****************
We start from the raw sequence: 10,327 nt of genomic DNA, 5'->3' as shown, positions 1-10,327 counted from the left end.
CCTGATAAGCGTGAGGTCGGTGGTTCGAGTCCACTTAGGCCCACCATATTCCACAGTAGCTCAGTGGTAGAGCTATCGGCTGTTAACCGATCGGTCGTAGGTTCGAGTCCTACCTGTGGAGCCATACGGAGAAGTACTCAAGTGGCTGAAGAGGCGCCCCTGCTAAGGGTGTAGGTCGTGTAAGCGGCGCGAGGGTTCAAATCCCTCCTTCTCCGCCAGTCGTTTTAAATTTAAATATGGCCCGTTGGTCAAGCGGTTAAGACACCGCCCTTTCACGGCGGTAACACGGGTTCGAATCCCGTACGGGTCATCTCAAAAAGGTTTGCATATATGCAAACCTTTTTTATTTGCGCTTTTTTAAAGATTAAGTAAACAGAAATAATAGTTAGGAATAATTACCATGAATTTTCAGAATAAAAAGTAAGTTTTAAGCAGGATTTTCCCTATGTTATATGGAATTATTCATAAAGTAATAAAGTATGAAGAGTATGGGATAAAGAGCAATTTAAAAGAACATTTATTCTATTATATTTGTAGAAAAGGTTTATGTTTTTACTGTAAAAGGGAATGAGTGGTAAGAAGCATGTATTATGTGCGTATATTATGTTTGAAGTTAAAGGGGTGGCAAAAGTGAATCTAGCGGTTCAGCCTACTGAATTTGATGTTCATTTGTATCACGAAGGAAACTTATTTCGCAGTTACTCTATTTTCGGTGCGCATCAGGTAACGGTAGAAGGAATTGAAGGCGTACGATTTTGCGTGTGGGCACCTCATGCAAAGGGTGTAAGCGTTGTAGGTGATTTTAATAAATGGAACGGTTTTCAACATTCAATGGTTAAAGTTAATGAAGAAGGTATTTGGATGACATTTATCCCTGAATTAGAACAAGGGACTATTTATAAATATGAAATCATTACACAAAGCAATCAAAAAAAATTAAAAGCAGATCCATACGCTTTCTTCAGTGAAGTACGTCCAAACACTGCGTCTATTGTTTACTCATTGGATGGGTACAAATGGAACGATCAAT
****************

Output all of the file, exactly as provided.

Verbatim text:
We start from the raw sequence: 10,327 nt of genomic DNA, 5'->3' as shown, positions 1-10,327 counted from the left end.
CCTGATAAGCGTGAGGTCGGTGGTTCGAGTCCACTTAGGCCCACCATATTCCACAGTAGCTCAGTGGTAGAGCTATCGGCTGTTAACCGATCGGTCGTAGGTTCGAGTCCTACCTGTGGAGCCATACGGAGAAGTACTCAAGTGGCTGAAGAGGCGCCCCTGCTAAGGGTGTAGGTCGTGTAAGCGGCGCGAGGGTTCAAATCCCTCCTTCTCCGCCAGTCGTTTTAAATTTAAATATGGCCCGTTGGTCAAGCGGTTAAGACACCGCCCTTTCACGGCGGTAACACGGGTTCGAATCCCGTACGGGTCATCTCAAAAAGGTTTGCATATATGCAAACCTTTTTTATTTGCGCTTTTTTAAAGATTAAGTAAACAGAAATAATAGTTAGGAATAATTACCATGAATTTTCAGAATAAAAAGTAAGTTTTAAGCAGGATTTTCCCTATGTTATATGGAATTATTCATAAAGTAATAAAGTATGAAGAGTATGGGATAAAGAGCAATTTAAAAGAACATTTATTCTATTATATTTGTAGAAAAGGTTTATGTTTTTACTGTAAAAGGGAATGAGTGGTAAGAAGCATGTATTATGTGCGTATATTATGTTTGAAGTTAAAGGGGTGGCAAAAGTGAATCTAGCGGTTCAGCCTACTGAATTTGATGTTCATTTGTATCACGAAGGAAACTTATTTCGCAGTTACTCTATTTTCGGTGCGCATCAGGTAACGGTAGAAGGAATTGAAGGCGTACGATTTTGCGTGTGGGCACCTCATGCAAAGGGTGTAAGCGTTGTAGGTGATTTTAATAAATGGAACGGTTTTCAACATTCAATGGTTAAAGTTAATGAAGAAGGTATTTGGATGACATTTATCCCTGAATTAGAACAAGGGACTATTTATAAATATGAAATCATTACACAAAGCAATCAAAAAAAATTAAAAGCAGATCCATACGCTTTCTTCAGTGAAGTACGTCCAAACACTGCGTCTATTGTTTACTCATTGGATGGGTACAAATGGAACGATCAAT